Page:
Thursday, April 16, 2015


Yesterday was so inspiring.

I performed in a chamber music concert in the morning for a group of fellow music teachers. To say that I was extremely nervous about it would be an understatement but the moment I began to play, the anxiety was replaced with an acute awareness of the majesty of the music. Performing is magical that way. It's like playing a piece for the first time in some ways, hearing it as the audience does, fresh and new.

In the afternoon my dear friend, neighbor, and sometimes-piano student came over to play me a medley she had written for her husband years ago. It was composed of a few of his favorite pieces--The Parting Glass from Waking Ned Devine, an Eagles song, Simple Gifts, a Scott Joplin tune. It made me tear up it was so gorgeous and heartfelt and so obviously inspired by the most real love.

Then in the evening I went to see a documentary called Seymour: An Introduction and just about melted into a puddle in my seat. It's about classical pianist and master teacher Seymour Bernstein and it was the most poignant tribute to art I think I've ever seen. Bernstein says that music is the "God inside us" and watching it, I got a familiar but at the same time rare feeling that I can only describe as intense gratitude for the music inside me, in my fingertips, in my soul. Gratitude that this art that touches me so deeply is my art, that of all the professions in the world this is the one I'm called to.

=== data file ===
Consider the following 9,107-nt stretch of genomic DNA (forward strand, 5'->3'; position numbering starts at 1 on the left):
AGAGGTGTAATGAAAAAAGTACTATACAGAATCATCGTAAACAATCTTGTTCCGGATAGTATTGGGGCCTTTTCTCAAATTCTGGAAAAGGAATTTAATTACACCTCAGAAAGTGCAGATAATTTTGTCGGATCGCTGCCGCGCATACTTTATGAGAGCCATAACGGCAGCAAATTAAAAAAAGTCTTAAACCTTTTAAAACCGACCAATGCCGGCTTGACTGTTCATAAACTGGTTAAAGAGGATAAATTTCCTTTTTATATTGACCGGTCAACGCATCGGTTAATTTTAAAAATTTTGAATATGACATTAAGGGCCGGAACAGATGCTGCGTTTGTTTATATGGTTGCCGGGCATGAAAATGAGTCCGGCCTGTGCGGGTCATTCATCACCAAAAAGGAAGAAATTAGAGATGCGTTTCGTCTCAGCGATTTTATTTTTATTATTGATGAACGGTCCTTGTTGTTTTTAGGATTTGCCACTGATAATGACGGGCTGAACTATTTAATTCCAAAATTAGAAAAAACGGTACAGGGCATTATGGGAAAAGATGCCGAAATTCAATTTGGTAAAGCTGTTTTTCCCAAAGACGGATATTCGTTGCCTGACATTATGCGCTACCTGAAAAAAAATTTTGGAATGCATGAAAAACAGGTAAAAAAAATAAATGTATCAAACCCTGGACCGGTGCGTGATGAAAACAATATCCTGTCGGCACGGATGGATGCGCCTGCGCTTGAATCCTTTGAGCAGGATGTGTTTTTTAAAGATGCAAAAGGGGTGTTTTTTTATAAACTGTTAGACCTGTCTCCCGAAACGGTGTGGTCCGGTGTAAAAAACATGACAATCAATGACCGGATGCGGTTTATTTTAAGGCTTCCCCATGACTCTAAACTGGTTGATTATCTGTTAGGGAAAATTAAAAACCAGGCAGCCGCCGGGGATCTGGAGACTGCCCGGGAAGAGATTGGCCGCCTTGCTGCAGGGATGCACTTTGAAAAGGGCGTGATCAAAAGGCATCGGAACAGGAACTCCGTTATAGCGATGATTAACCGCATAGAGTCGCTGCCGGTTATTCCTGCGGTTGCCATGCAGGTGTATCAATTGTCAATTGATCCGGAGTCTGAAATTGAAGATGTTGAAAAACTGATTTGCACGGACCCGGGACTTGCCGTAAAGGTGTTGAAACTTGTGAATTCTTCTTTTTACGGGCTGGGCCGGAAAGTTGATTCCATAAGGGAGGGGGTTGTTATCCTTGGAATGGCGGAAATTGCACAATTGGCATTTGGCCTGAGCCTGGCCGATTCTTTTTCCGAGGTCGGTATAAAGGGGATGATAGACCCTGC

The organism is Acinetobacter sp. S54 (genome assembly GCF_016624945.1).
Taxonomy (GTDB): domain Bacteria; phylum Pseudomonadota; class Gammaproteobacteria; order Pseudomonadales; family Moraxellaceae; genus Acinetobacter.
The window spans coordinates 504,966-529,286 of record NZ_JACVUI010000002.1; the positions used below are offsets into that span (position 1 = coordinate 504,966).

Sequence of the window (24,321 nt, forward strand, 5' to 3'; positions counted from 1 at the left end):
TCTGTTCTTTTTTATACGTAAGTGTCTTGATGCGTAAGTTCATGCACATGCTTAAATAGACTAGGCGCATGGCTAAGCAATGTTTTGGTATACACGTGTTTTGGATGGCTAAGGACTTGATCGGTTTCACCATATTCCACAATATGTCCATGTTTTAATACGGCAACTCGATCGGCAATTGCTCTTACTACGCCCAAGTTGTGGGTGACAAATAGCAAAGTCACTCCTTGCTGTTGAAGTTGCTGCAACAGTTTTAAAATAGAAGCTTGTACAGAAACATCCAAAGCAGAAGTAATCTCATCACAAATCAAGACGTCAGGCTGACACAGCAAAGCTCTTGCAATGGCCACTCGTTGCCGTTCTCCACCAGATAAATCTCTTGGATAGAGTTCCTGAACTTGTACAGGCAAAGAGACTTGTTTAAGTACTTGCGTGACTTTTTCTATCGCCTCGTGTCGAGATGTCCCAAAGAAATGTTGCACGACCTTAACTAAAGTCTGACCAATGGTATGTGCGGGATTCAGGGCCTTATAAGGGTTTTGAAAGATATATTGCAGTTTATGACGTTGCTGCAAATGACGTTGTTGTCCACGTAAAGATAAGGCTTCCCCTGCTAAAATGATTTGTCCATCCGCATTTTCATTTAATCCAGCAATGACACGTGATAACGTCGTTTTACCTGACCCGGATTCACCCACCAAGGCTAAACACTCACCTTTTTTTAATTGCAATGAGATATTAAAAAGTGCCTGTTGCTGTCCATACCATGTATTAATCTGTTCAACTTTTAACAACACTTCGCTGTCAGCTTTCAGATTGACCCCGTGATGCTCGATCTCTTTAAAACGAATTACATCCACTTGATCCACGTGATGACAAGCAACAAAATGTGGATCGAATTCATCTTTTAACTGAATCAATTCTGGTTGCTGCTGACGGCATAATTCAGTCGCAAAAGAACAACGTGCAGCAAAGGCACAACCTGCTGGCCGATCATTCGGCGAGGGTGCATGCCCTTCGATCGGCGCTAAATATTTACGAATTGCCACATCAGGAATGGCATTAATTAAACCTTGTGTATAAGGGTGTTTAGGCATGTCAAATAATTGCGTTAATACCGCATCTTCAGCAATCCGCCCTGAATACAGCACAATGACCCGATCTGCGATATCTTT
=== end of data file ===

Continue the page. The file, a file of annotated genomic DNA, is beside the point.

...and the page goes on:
You know, the nervousness before a concert, the hours of practicing, the frustration and feelings of inadequacy that are inevitable in a life devoted to a craft, they can cloud you and bring you to dark places. I think it's because music is inherently soulful and it makes you vulnerable. It's so so hard to do justice to a late Beethoven sonata, a fugue by Bach. It takes such extraordinary effort and emotion. So when I am able to step back and be reminded, as I was over and over yesterday, of the richness and beauty and purity and sheer goodness that make up the tradition of music, it can be so profound and overwhelming it makes me cry.

All of music--the composers who make it, the poetry of art songs, the lessons we learn by studying it, the people who inspire it and whose names are written lovingly on manuscripts, the natural grace of the piano itself--all of it is our gift.


  1. My hands are too busy these days for much Beethoven or Mozart...but I appreciate you writing so beautifully about engaging with your craft. Someday I will be able to pull out my books of sonatas and fugues again :)


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